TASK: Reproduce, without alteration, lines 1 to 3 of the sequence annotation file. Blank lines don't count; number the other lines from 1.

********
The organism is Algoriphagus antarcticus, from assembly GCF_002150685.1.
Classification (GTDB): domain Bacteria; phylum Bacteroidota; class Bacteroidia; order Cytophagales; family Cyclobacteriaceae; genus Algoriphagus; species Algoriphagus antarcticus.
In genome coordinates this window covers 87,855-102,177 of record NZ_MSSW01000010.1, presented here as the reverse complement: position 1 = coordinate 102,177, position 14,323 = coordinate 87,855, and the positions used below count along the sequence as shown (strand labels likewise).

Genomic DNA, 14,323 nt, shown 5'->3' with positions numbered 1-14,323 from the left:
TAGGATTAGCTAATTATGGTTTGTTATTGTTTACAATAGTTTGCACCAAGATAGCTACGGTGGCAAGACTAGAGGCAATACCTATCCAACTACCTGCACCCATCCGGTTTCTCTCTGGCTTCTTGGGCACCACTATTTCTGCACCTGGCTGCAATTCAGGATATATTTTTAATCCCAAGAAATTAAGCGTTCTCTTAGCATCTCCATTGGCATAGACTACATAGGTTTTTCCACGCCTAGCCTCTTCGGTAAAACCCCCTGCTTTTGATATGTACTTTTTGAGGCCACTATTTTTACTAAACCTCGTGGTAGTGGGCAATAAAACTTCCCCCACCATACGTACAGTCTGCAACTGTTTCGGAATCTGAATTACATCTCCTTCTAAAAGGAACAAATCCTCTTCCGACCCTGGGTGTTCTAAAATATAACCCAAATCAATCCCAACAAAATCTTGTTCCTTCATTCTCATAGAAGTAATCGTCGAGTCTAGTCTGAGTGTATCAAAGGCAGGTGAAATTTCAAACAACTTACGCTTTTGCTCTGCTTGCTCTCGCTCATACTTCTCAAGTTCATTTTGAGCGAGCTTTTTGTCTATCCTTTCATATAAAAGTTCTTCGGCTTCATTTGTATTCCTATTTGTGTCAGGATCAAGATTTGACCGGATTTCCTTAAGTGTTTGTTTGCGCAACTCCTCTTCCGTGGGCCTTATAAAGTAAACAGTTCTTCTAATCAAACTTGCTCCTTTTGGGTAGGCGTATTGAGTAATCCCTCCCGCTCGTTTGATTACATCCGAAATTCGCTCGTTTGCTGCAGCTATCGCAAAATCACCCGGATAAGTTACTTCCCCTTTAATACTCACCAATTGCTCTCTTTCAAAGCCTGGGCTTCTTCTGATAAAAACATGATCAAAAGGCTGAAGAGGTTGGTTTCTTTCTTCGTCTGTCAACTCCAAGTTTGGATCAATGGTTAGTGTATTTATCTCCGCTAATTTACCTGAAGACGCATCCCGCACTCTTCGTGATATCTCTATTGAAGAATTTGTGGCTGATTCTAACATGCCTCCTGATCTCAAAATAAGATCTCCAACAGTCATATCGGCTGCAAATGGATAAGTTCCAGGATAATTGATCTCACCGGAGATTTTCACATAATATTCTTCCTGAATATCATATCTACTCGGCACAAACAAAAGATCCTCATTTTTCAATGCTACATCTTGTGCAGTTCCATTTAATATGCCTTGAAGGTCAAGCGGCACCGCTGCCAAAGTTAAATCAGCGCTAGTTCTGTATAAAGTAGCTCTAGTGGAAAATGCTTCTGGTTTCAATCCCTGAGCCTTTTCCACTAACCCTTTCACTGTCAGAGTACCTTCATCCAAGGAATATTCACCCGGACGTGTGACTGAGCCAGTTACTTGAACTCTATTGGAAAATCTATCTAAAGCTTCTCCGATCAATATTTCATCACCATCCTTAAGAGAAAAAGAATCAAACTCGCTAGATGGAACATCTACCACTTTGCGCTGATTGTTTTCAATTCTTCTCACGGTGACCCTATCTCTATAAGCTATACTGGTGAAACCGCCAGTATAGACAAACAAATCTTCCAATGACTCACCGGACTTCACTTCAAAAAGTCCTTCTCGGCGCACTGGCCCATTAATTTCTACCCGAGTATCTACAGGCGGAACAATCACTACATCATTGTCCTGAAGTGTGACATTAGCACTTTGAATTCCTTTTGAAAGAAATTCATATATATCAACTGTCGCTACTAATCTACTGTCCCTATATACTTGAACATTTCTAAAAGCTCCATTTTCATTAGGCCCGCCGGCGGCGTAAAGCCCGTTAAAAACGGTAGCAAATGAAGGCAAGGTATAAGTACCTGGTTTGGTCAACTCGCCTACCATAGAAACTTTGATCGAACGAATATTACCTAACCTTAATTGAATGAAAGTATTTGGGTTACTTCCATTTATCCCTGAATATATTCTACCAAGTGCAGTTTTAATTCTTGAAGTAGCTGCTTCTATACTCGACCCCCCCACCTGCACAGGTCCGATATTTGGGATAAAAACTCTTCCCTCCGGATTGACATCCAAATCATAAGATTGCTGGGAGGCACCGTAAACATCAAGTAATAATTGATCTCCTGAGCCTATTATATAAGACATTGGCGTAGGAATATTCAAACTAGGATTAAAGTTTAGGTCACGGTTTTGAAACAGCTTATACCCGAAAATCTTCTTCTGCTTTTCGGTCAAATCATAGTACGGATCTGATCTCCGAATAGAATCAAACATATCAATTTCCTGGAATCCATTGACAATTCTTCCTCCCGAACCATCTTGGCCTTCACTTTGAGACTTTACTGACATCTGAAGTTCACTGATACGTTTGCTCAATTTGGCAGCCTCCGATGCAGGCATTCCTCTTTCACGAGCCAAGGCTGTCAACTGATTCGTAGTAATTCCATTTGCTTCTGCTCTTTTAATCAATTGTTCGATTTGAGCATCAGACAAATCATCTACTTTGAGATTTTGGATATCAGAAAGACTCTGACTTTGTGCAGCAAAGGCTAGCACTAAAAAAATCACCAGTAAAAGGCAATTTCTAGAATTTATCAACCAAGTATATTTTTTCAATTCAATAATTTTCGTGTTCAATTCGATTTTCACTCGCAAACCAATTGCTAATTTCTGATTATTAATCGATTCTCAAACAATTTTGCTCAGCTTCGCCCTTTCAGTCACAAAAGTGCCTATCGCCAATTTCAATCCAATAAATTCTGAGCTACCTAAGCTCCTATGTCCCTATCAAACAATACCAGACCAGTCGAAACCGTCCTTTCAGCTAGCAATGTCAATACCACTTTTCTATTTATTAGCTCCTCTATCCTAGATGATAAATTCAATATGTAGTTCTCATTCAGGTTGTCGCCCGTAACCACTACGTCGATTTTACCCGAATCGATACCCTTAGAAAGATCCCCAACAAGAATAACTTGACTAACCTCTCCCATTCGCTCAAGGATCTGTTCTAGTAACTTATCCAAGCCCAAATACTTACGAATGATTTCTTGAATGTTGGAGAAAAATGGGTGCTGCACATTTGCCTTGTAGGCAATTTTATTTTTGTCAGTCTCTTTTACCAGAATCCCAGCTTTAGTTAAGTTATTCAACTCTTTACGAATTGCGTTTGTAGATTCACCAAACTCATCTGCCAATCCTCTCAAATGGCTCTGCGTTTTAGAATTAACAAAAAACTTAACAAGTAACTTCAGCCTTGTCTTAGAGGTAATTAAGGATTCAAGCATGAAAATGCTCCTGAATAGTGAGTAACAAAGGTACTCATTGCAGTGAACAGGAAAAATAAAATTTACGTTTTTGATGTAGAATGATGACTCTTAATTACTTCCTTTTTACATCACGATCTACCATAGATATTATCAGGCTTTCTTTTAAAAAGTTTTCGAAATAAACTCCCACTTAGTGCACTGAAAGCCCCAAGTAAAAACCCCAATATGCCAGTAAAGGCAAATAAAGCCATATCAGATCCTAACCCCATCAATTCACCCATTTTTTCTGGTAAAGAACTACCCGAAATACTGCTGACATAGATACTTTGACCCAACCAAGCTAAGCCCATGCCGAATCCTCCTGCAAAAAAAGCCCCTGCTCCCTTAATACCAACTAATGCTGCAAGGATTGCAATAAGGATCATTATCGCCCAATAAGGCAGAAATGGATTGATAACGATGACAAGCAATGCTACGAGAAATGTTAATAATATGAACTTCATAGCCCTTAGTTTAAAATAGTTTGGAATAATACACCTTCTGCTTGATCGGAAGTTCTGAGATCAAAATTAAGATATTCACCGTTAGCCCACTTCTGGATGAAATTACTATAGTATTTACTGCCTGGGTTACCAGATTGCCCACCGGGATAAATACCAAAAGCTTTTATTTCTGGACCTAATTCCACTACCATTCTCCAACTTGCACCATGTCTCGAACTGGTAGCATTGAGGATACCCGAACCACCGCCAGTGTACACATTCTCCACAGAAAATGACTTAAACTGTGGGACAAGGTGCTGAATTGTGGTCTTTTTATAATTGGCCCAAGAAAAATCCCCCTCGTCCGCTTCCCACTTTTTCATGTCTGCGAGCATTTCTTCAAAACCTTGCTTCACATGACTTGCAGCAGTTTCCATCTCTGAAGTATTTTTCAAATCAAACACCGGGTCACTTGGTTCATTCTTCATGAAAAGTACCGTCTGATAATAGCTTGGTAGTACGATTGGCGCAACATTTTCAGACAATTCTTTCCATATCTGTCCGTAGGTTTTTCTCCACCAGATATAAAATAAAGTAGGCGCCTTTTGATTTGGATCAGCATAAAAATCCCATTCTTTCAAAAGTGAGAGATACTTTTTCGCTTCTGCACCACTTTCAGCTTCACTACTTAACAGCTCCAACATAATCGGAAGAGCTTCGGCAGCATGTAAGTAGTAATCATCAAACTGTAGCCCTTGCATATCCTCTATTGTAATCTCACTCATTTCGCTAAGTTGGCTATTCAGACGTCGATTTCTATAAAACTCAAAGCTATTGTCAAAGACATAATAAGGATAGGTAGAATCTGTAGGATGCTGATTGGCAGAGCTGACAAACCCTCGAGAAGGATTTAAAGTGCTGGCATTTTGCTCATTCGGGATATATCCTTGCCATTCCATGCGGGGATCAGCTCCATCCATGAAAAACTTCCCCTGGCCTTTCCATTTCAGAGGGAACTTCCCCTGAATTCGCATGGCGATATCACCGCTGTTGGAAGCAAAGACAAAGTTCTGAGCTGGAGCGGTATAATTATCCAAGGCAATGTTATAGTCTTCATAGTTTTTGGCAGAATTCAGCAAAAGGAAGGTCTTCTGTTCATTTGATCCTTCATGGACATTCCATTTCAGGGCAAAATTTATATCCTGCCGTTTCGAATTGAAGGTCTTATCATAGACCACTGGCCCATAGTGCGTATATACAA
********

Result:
The organism is Algoriphagus antarcticus, from assembly GCF_002150685.1.
Classification (GTDB): domain Bacteria; phylum Bacteroidota; class Bacteroidia; order Cytophagales; family Cyclobacteriaceae; genus Algoriphagus; species Algoriphagus antarcticus.
In genome coordinates this window covers 87,855-102,177 of record NZ_MSSW01000010.1, presented here as the reverse complement: position 1 = coordinate 102,177, position 14,323 = coordinate 87,855, and the positions used below count along the sequence as shown (strand labels likewise).